July 16, 2010 — Culminating a campaign started by the New York Civil Liberties Union in 2007, Gov. David Paterson today signed legislation that will protect New Yorkers’ privacy rights by ending the NYPD’s practice of keeping a computer database of completely innocent people who have been stopped, questioned or frisked by police officers.
“We applaud Governor Paterson for pulling the plug on the NYPD’s sprawling database of innocent black and Latino New Yorkers,” said NYCLU Executive Director Donna Lieberman. “Innocent people stopped by the police for doing nothing more than going to school, work or the subway should not become permanent criminal suspects. By signing this bill, the Paterson administration has put itself on the right side of history and leaves an important legacy in support of civil rights, civil liberties and common sense.”
The new law, which was sponsored in the Legislature by Assemblyman Hakeem Jeffries (D-57th AD) and Sen. Eric Adams (D-20th SD), prohibits the NYPD from storing in a computer database the names, addresses, Social Security numbers and other personal information of individuals who have been stopped and/or frisked by police and released without any further legal action.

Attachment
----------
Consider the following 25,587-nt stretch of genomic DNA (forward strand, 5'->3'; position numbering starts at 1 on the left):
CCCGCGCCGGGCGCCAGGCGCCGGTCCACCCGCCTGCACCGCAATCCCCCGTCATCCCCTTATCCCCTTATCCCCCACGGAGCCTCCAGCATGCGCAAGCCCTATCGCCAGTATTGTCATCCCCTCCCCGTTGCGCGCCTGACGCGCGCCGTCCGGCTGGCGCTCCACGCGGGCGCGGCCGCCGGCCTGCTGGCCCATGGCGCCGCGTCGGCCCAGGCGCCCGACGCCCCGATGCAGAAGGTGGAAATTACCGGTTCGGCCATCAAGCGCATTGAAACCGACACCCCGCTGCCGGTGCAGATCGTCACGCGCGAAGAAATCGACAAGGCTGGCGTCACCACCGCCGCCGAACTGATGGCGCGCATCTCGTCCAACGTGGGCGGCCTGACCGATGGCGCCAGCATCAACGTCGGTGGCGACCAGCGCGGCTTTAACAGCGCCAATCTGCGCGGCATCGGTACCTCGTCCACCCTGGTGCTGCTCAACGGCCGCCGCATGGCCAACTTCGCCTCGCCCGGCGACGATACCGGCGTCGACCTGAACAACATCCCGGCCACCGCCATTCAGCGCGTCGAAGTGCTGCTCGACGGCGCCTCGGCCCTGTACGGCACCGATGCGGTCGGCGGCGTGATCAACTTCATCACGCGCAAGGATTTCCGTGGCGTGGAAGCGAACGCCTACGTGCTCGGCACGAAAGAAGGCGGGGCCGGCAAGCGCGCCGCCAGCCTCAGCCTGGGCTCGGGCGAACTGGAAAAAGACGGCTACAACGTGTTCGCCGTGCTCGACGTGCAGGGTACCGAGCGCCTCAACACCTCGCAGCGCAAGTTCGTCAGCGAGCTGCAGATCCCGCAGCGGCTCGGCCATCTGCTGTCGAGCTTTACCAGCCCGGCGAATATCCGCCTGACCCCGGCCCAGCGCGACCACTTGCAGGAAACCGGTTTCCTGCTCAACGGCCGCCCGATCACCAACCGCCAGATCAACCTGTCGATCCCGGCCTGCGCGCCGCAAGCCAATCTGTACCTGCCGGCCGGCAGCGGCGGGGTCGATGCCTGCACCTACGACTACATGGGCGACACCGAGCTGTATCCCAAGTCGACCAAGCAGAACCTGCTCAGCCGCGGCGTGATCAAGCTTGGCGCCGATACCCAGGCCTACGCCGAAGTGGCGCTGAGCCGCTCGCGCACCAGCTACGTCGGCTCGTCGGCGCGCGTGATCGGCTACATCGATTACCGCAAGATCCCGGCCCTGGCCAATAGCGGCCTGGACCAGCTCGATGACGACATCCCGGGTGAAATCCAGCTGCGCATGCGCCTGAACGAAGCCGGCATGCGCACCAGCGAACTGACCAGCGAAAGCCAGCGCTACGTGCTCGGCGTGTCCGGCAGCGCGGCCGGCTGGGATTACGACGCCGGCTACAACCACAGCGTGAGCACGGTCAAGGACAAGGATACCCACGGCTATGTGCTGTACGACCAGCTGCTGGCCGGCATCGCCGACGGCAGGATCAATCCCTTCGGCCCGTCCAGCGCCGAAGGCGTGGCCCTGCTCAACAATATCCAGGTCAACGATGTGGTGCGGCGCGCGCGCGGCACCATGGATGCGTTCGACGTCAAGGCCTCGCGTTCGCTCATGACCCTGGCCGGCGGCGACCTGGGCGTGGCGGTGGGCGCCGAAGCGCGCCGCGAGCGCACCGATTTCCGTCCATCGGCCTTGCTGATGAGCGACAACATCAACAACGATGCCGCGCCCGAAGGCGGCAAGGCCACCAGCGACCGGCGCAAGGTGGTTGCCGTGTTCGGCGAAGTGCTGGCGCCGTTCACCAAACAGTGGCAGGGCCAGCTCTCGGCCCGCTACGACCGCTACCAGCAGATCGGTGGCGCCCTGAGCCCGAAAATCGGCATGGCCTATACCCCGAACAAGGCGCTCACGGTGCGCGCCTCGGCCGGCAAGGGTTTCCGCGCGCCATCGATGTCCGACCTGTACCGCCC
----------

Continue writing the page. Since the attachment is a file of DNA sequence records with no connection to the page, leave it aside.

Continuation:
“We commend Assemblyman Jeffries and Senator Adams for their leadership on this important issue,” said NYCLU Legislative Director Robert Perry. “Together they have taken an important stand for New Yorkers’ privacy and due process rights. The NYPD should take heed: It’s time to address the Department’s racially-biased, unjust and counterproductive stop-and-frisk practices.”
Since 2004, the NYPD has stopped and interrogated people nearly 3 million times, and the personal information of those stopped has been entered into the department’s database, regardless of whether the person had done anything wrong. Last year, NYPD officers stopped and questioned or frisked people more than 575,000 times, the most ever. Nearly nine out of 10 of those stopped and questioned by police last year were neither arrested nor issued a summons. More than 80 percent were black or Latino. And nearly one in five people were subjected to the use of force by police.
“The governor’s signature on this bill should serve as a wakeup call to the mayor, the Police Department and all of New York’s elected officials: We have work to do,” said NYCLU Associate Legal Director Christopher Dunn. “The NYPD must not continue its campaign of excessive and racially lopsided policing. The database legislation is just the start of what we must accomplish.”
The new law allows police to keep electronic databases of generic information about stop-and-frisk encounters, such as the gender and race of individuals stopped, and the location of the stops. This data is necessary to independently analyze the NYPD’s stop-and-frisk activity and identify whether officers are engaging in a pattern of racial profiling.
The database legislation complements a lawsuit filed by the NYCLU in May challenging the NYPD’s refusal to clear its stop-and-frisk database of individuals who were stopped by police, arrested or issued a summons, and subsequently cleared of any wrongdoing. The lawsuit, which is ongoing, maintains that this practice violates the state’s sealing statute.